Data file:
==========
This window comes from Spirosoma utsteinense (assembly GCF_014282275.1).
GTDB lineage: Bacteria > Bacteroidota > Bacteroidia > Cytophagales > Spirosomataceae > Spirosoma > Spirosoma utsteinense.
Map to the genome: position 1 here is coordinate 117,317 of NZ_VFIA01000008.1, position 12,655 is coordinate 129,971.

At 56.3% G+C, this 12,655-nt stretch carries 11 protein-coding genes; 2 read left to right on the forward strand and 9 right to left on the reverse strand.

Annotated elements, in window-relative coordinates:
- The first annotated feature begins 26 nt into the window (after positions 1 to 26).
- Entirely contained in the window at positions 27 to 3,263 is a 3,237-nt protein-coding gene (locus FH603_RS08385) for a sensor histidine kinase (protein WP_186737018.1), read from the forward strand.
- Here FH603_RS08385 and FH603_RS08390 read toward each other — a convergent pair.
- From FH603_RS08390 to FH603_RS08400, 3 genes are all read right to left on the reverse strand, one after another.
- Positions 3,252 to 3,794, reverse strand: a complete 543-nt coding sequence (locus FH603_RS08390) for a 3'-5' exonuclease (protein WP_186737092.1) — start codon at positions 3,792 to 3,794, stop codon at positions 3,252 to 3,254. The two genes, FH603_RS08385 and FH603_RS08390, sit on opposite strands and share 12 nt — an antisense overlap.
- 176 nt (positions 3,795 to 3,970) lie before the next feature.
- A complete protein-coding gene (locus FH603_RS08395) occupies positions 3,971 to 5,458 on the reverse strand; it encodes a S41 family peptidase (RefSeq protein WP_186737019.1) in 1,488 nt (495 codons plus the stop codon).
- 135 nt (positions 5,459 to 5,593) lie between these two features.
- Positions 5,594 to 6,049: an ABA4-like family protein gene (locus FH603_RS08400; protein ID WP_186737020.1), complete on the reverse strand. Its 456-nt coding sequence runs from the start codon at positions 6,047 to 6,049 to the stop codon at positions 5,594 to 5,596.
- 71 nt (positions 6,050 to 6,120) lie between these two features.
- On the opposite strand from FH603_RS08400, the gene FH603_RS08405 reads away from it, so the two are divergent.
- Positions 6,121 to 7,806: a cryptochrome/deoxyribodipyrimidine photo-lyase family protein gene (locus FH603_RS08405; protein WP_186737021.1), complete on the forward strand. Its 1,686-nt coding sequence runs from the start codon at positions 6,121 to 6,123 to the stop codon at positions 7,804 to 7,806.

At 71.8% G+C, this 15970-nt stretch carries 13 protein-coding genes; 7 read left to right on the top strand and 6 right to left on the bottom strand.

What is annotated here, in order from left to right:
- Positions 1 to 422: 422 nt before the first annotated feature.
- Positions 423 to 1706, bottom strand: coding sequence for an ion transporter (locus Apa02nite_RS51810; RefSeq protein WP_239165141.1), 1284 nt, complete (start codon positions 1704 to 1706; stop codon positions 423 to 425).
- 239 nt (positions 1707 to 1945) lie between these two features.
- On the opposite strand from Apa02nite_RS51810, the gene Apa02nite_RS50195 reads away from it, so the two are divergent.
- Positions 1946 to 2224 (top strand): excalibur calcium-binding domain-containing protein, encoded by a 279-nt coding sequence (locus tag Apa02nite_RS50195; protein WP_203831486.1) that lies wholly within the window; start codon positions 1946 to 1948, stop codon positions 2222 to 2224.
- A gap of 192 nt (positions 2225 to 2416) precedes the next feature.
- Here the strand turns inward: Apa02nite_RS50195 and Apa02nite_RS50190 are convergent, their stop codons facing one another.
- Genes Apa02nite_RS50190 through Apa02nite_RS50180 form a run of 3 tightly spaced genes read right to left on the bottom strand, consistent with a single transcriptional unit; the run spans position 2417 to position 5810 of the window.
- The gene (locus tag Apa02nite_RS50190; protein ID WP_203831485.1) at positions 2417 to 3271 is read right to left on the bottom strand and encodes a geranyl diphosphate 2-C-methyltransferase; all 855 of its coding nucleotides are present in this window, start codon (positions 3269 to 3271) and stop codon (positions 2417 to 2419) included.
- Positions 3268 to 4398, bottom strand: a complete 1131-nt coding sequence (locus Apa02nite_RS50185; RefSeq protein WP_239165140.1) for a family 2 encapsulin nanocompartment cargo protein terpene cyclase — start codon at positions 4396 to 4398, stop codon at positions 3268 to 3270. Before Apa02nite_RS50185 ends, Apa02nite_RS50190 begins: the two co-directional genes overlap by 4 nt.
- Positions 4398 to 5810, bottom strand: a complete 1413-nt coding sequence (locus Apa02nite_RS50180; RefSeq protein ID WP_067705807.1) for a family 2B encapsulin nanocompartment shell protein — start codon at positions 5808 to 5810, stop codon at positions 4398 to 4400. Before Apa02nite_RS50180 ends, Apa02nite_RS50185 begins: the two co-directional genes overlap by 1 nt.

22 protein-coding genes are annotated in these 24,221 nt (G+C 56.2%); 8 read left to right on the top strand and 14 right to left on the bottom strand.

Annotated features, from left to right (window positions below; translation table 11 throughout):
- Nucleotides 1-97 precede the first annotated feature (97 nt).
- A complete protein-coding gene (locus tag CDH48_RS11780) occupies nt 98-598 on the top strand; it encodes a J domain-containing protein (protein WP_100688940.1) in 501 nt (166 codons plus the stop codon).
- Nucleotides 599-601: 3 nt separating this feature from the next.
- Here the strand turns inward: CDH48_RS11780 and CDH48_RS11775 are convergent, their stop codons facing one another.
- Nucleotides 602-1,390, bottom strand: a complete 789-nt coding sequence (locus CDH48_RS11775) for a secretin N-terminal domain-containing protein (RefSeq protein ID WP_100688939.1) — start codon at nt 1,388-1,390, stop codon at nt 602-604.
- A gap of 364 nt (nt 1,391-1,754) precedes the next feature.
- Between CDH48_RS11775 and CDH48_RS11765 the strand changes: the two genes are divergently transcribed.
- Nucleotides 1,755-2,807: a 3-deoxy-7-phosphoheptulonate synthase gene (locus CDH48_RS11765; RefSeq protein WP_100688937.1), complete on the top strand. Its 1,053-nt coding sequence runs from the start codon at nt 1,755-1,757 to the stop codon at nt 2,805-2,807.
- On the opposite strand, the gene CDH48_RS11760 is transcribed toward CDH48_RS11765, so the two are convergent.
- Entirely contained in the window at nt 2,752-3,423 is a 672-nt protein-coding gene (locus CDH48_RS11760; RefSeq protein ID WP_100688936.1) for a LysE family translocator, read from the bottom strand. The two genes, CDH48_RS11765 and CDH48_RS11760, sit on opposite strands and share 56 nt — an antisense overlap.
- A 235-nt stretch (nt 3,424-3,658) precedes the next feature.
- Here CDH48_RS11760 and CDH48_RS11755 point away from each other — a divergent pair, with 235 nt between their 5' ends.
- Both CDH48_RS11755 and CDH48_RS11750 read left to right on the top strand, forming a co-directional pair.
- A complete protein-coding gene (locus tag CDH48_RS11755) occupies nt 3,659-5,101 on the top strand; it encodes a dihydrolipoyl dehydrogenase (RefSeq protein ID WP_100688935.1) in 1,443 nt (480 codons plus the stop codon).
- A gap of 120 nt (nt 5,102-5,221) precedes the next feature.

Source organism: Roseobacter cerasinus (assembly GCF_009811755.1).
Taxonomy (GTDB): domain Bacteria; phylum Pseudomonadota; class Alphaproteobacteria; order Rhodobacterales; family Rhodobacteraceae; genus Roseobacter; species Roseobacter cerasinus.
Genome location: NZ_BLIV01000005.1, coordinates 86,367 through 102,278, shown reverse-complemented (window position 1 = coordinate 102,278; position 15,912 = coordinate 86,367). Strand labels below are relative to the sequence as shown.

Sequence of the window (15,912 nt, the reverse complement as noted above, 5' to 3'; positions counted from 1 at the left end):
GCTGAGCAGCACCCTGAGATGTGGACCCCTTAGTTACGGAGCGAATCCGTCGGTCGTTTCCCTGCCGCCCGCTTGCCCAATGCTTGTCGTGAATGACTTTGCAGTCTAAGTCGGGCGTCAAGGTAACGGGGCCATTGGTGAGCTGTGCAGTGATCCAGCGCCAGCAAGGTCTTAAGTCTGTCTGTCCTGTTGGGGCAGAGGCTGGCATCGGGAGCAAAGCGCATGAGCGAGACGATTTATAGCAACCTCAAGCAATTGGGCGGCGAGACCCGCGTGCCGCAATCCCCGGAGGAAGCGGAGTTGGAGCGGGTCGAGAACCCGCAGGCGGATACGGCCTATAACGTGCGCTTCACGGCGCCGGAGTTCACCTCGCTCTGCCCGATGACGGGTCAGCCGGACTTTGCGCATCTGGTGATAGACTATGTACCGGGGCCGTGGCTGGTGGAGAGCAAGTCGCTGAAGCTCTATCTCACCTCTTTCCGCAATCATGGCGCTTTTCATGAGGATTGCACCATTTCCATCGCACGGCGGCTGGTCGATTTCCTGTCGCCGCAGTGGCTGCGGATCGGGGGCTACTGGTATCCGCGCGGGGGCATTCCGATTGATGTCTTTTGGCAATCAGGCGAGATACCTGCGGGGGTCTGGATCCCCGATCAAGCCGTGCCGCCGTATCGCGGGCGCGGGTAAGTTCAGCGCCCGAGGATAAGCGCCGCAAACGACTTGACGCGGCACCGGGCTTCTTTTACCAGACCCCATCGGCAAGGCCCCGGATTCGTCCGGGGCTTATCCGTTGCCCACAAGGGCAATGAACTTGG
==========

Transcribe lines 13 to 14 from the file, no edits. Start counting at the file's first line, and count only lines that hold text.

- 135 nt (positions 5,459 to 5,593) lie between these two features.
- Positions 5,594 to 6,049: an ABA4-like family protein gene (locus FH603_RS08400; protein ID WP_186737020.1), complete on the reverse strand. Its 456-nt coding sequence runs from the start codon at positions 6,047 to 6,049 to the stop codon at positions 5,594 to 5,596.